By: Ruarri Serpa
Oceanside CA- Consultants hired by the city conducted a community meeting, last night, with little discussion about the possibilities for a revitalized Coast Highway. Over 150 residents turned out to voice their opinions on the future of the three mile stretch of road between the harbor, and Buena Vista Lagoon, but residents were fighting against the plan that was enacted five years ago.
“How come you’re only giving us choices that already lead to your agenda?” one woman asked.
“I thought we settled this years ago,” another attendee said.
In 2009, City Council approved a draft Coast Highway Vision and Strategic plan that laid out a vision for an altered Coast Highway. Signs only appeared a few weeks ago, however, asking voters to attend the meeting held at South Oceanside Elementary School. “It’s unfair to ask pointed questions about a plan that people are not familiar with,” said Neal Payton, Consultant with Tori Gallas, one of the contractors planning the project.
Most attendees said they primarily use Coast Highway for driving, and would not like to see bike lanes added. They viewed traffic delays as their biggest challenge in driving, and would like to see fewer traffic signals, but were split over the idea of adding rotaries. In all, 58 percent of those at the meeting were in favor of seeing a revitalized Coast Highway.
“Now we need to have a conversation about what the change is going to look like,” said Payton, “and what the implications are, of their choices.”
The broad goals of the 2009 plan, which was adopted 4-1, were to improve pedestrian, and biking safety on Coast Highway, enhance public transportation, and increase access to businesses. It breaks the three-mile region into four activity areas, with increased landscaping, and improved sidewalks to reflect unique identities. The roadway itself is conceived as a series of “avenue segments” to accommodate both evolved, and historic traffic patterns. Despite how the changes were presented in the community meeting, no single traffic plan was meant to apply to the whole corridor.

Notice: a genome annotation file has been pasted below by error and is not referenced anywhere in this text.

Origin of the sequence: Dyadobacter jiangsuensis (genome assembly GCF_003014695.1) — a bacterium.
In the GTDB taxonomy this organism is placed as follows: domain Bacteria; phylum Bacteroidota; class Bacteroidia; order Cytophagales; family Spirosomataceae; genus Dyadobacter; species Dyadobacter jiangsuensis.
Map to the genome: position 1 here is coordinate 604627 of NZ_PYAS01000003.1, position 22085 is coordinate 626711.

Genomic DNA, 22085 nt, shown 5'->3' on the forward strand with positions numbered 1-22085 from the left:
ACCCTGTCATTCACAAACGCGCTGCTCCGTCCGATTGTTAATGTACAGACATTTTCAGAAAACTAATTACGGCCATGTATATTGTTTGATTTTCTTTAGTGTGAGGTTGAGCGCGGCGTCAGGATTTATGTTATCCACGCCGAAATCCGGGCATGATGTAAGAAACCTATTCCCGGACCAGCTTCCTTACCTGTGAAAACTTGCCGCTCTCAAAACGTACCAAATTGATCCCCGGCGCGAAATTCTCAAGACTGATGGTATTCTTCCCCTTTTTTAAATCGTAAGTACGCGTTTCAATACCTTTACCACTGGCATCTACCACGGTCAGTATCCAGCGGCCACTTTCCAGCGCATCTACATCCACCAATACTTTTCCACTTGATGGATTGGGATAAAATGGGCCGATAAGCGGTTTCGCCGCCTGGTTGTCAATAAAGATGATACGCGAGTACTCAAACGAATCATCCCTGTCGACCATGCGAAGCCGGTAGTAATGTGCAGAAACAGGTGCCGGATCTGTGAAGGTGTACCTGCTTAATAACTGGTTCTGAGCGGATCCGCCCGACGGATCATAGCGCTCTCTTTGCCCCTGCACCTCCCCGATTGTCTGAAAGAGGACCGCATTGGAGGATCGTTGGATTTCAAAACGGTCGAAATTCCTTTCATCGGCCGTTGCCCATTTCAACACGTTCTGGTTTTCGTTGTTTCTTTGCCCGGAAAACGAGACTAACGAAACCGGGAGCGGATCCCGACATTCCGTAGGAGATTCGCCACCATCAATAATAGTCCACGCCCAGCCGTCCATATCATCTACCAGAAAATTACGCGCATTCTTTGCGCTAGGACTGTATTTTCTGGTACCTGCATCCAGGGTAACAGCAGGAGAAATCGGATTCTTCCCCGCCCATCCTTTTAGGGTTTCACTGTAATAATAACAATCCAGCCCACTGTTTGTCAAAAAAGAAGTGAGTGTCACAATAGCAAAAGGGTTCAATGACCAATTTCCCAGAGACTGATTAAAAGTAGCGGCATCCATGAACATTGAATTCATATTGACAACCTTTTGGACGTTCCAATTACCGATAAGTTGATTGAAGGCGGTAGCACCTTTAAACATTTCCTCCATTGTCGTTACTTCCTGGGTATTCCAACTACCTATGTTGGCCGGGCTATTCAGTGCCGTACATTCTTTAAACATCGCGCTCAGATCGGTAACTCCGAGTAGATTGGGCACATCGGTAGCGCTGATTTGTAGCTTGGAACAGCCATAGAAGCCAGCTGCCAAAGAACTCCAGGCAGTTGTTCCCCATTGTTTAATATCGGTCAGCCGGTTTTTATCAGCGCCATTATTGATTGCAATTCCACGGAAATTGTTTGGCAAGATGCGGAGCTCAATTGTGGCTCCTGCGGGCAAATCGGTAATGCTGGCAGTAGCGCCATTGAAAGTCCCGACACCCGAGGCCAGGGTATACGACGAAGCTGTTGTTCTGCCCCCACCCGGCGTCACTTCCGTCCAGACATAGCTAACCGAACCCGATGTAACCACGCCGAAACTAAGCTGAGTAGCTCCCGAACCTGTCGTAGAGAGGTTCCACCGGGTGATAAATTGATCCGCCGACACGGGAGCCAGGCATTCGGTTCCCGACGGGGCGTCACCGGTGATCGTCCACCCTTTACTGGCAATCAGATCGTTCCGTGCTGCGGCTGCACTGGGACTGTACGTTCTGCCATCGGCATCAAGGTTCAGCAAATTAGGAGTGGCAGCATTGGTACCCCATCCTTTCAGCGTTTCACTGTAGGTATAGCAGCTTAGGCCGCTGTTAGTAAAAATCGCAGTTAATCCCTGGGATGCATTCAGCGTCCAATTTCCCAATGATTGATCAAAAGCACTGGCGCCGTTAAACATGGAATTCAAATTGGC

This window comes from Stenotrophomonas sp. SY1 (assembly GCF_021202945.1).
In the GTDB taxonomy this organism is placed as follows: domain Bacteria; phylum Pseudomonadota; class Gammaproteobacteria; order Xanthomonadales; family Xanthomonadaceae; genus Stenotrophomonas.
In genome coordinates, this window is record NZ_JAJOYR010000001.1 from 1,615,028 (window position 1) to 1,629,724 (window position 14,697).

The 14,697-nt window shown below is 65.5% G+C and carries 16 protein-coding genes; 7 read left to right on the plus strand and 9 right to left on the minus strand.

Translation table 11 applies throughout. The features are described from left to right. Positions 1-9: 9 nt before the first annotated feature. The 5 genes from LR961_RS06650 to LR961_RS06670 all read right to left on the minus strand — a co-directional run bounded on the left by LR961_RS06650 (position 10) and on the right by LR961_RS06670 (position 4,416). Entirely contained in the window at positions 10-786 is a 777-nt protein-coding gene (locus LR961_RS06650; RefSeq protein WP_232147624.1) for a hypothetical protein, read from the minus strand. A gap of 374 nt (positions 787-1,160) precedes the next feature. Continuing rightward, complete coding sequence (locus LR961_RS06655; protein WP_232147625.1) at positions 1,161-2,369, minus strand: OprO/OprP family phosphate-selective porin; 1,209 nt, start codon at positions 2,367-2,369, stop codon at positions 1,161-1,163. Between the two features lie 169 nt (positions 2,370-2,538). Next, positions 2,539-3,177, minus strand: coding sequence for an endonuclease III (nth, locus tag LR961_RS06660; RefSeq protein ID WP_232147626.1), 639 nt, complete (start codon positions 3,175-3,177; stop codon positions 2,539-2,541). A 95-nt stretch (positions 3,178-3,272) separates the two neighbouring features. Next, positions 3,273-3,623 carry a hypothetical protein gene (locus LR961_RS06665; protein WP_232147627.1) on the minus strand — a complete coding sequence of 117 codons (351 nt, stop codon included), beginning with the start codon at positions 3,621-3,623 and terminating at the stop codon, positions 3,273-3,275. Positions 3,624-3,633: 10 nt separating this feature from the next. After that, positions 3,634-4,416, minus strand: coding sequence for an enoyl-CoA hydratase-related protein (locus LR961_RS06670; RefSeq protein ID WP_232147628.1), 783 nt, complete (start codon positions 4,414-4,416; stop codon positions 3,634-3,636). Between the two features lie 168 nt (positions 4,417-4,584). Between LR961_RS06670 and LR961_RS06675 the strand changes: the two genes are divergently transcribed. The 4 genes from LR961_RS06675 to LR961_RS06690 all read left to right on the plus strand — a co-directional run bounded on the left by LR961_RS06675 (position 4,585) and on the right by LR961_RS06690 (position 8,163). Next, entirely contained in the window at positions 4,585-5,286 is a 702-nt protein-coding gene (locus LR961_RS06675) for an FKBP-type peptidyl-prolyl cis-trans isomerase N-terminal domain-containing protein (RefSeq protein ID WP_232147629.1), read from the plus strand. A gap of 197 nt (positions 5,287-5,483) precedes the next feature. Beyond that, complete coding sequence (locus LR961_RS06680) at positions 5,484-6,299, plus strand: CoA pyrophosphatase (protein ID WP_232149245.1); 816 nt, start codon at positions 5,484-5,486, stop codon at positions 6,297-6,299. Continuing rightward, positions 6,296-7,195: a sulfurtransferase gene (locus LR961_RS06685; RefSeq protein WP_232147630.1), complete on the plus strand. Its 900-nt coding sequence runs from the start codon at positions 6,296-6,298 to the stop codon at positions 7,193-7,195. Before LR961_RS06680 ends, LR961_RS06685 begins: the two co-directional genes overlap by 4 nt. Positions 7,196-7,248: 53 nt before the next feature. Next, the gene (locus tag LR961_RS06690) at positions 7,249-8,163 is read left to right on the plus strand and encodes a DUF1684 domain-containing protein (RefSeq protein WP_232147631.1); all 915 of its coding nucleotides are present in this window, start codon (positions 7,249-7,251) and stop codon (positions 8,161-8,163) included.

“There’s no doubt that Coast Highway needs to be addressed,” said Mark Castro , owner of Omega Bicycle Shop, on College Blvd. “It’s so 1950’s.”
Opponents to any changes of Coast Highway point to the high volume of traffic that passes through each day, and the effects that changes have had on other areas. “Look at the mess created in Leucadia!” one comment read.
“Cars just don’t like the idea of me [as a cyclist] having rights on the road – by law I do,” said Castro , who also sits on the Oceanside Bicycle and Pedestrian Committee. “It’s important that people see Oceanside as accommodating cyclists and pedestrians.”
Many cyclists use a full lane to travel Coast Highway, to stay out of the range of car doors that are opening. Some riders prefer to swing around parked cars and stay close to the curb, while vehicles swerve into the adjacent lane to pass a bike-rider.
For pedestrians, only one crossing exists at Wisconsin Avenue in the nearly one mile between Mission Avenue, and Oceanside Boulevard. If a pedestrian is looking to cross at Washington Avenue, for example, it would take 5-10 minutes to walk around. Instead, it is a common place for people to dart across the four lanes of traffic.
“Have you ever watched a family try to go through there?” said Castro . “It’s frickin’ scary.”
Ruarri Serpa is a freelance reporter from Oceanside, CA. You can contact him directly at RuarriS@gmail.com and follow him on Twitter: @Ruarris